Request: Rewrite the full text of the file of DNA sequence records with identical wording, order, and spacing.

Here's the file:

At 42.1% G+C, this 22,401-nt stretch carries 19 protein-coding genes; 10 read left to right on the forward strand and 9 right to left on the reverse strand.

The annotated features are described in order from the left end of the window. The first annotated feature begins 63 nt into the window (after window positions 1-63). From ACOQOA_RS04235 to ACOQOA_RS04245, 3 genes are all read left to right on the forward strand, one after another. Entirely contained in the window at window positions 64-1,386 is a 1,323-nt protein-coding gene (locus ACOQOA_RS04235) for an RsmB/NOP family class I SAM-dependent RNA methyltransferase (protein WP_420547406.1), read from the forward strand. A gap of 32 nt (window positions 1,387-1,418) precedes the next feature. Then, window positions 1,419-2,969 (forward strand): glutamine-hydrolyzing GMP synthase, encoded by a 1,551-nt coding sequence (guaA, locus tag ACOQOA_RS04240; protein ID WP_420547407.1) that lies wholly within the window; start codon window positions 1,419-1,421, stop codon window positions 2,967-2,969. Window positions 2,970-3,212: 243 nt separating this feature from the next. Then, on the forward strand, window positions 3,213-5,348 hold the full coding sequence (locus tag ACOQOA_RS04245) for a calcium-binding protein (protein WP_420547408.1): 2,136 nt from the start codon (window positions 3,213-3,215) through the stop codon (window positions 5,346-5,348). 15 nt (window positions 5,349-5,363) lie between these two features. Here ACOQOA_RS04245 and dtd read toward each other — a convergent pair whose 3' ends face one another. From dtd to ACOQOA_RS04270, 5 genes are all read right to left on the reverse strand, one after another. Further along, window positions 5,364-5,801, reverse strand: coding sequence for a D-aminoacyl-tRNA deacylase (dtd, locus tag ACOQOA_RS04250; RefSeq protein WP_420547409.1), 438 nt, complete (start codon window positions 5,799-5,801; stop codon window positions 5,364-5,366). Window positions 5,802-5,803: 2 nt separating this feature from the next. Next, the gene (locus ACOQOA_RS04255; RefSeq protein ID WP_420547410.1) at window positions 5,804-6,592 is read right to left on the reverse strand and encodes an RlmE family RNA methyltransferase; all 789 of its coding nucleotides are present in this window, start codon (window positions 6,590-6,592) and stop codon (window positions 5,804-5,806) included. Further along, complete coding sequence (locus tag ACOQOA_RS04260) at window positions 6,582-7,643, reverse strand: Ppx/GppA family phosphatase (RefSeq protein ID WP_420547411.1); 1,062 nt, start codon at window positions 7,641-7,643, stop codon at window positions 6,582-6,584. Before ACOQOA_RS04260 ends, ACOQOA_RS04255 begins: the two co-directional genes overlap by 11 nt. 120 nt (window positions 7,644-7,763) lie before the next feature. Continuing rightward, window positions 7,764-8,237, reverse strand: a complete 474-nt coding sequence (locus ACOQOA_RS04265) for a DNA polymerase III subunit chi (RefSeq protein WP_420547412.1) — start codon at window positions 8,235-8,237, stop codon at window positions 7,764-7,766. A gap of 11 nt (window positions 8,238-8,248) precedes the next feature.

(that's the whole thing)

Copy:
At 42.1% G+C, this 22,401-nt stretch carries 19 protein-coding genes; 10 read left to right on the forward strand and 9 right to left on the reverse strand.

The annotated features are described in order from the left end of the window. The first annotated feature begins 63 nt into the window (after window positions 1-63). From ACOQOA_RS04235 to ACOQOA_RS04245, 3 genes are all read left to right on the forward strand, one after another. Entirely contained in the window at window positions 64-1,386 is a 1,323-nt protein-coding gene (locus ACOQOA_RS04235) for an RsmB/NOP family class I SAM-dependent RNA methyltransferase (protein WP_420547406.1), read from the forward strand. A gap of 32 nt (window positions 1,387-1,418) precedes the next feature. Then, window positions 1,419-2,969 (forward strand): glutamine-hydrolyzing GMP synthase, encoded by a 1,551-nt coding sequence (guaA, locus tag ACOQOA_RS04240; protein ID WP_420547407.1) that lies wholly within the window; start codon window positions 1,419-1,421, stop codon window positions 2,967-2,969. Window positions 2,970-3,212: 243 nt separating this feature from the next. Then, on the forward strand, window positions 3,213-5,348 hold the full coding sequence (locus tag ACOQOA_RS04245) for a calcium-binding protein (protein WP_420547408.1): 2,136 nt from the start codon (window positions 3,213-3,215) through the stop codon (window positions 5,346-5,348). 15 nt (window positions 5,349-5,363) lie between these two features. Here ACOQOA_RS04245 and dtd read toward each other — a convergent pair whose 3' ends face one another. From dtd to ACOQOA_RS04270, 5 genes are all read right to left on the reverse strand, one after another. Further along, window positions 5,364-5,801, reverse strand: coding sequence for a D-aminoacyl-tRNA deacylase (dtd, locus tag ACOQOA_RS04250; RefSeq protein WP_420547409.1), 438 nt, complete (start codon window positions 5,799-5,801; stop codon window positions 5,364-5,366). Window positions 5,802-5,803: 2 nt separating this feature from the next. Next, the gene (locus ACOQOA_RS04255; RefSeq protein ID WP_420547410.1) at window positions 5,804-6,592 is read right to left on the reverse strand and encodes an RlmE family RNA methyltransferase; all 789 of its coding nucleotides are present in this window, start codon (window positions 6,590-6,592) and stop codon (window positions 5,804-5,806) included. Further along, complete coding sequence (locus tag ACOQOA_RS04260) at window positions 6,582-7,643, reverse strand: Ppx/GppA family phosphatase (RefSeq protein ID WP_420547411.1); 1,062 nt, start codon at window positions 7,641-7,643, stop codon at window positions 6,582-6,584. Before ACOQOA_RS04260 ends, ACOQOA_RS04255 begins: the two co-directional genes overlap by 11 nt. 120 nt (window positions 7,644-7,763) lie before the next feature. Continuing rightward, window positions 7,764-8,237, reverse strand: a complete 474-nt coding sequence (locus ACOQOA_RS04265) for a DNA polymerase III subunit chi (RefSeq protein WP_420547412.1) — start codon at window positions 8,235-8,237, stop codon at window positions 7,764-7,766. A gap of 11 nt (window positions 8,238-8,248) precedes the next feature.